When you are building with LEGO, you are always working with a grid of possible locations where you can place your bricks. For each layer of bricks you place, this grid is determined by the layer immediately below it. All the locations in this grid are separated by increments of a stud (which is the width of the basic LEGO unit – a 1 x 1 brick). For instance, if your first layer is a 32 x 32 baseplate, the bricks in your second layer have to be placed such that their studs line up vertically with one or more of the 32 x 32 studs in the baseplate.
Say you are stacking bricks to build a tower that is supposed to taper as it rises. The smallest amount you can normally set back a layer of bricks relative to the layer below it is a single stud. Depending on the scale you are using for the tower, a full stud setback at each step may not give you as smooth of a taper as you would like. What if there was a way to set your bricks back by just half a stud instead of a full stud ? Fortunately there is a way, and that is using jumper plates. These are plates that have studs located halfway between where the studs would normally be, on a regular plate. They allow bricks to be offset by half a stud in one or both dimensions.
While the 1 x 2 and 2 x 2 jumper plates have been around for a long time, the 1 x 3 and 2 x 4 jumper plates are more recent additions to the LEGO catalog.
Jumper plates can also be used to push windows or wall sections back by half a stud to add more subtle detail. Here are examples from two of my skyscraper models. In the case of the Empire State Building, I used jumper plates to create recessed wall sections at the top of the building and also to taper the portion of the building that leads up to the spire.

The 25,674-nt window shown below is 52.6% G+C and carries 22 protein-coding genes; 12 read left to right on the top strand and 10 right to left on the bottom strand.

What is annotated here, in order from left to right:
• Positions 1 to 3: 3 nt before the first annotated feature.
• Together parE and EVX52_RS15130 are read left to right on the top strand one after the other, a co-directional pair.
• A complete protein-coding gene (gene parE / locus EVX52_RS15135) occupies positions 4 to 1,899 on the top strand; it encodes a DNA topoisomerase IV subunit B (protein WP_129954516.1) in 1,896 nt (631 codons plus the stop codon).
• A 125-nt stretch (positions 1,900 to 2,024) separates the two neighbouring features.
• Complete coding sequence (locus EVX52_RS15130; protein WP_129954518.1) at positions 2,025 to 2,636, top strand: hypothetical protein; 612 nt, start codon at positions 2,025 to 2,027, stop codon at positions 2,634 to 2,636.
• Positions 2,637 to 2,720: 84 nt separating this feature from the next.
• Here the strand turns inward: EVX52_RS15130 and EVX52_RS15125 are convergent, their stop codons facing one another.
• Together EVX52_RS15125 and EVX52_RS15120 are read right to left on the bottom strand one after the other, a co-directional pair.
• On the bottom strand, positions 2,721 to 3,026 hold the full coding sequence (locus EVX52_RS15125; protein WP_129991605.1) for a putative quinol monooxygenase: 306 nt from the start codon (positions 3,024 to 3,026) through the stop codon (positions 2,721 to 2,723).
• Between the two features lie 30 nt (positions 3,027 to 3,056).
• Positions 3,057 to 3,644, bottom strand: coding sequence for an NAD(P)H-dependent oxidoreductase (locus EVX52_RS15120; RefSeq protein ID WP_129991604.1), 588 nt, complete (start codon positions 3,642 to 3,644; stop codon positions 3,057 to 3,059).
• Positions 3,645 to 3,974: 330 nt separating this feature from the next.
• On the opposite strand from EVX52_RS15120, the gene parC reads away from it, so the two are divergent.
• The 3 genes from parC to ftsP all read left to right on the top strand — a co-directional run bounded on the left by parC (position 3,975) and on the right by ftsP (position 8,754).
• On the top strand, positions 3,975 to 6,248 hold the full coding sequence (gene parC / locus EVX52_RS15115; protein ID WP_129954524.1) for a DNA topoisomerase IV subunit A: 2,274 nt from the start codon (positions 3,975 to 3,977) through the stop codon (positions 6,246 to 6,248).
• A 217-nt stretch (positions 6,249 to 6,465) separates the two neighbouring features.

I did something similar in my model of 70 Pine Street. Here, jumper plates were used to create recessed windows as well as for the taper at the top portion of the building that culminates in the spire.
Three of my skyscraper models (Transamerica Pyramid, John Hancock Center and Vista Tower) use half stud offsets extensively to create tapers that stretch the entire length of each building. One complication with half stud offsets is that the edges of your bricks are no longer in a straight line and so, if the portion of your wall that uses half stud offsets needs to meet a regular wall, you are left with ugly gaps. I had this issue on my model of the Transamerica Pyramid where the “wings” of the building intersect the main tower. I ended up using tiles attached to the wings to plug these gaps as best as I could.
In the case of the John Hancock Center, I had to deal with a different kind of issue. Based on the dimensions of the real building, I realized that the wide and the narrow side of the model needed to be tapered by different amounts in terms of studs. So I couldn’t simply use the 2 x 2 jumper plates like I did on the Transamerica Pyramid. I had to use a mix of 1 x 2 jumper plates (oriented lengthwise or widthwise) along with 2 x 2 jumper plates to taper the model by one stud (half stud on each side) every 6 floors (on the long side) and every 8 floors (on the short side).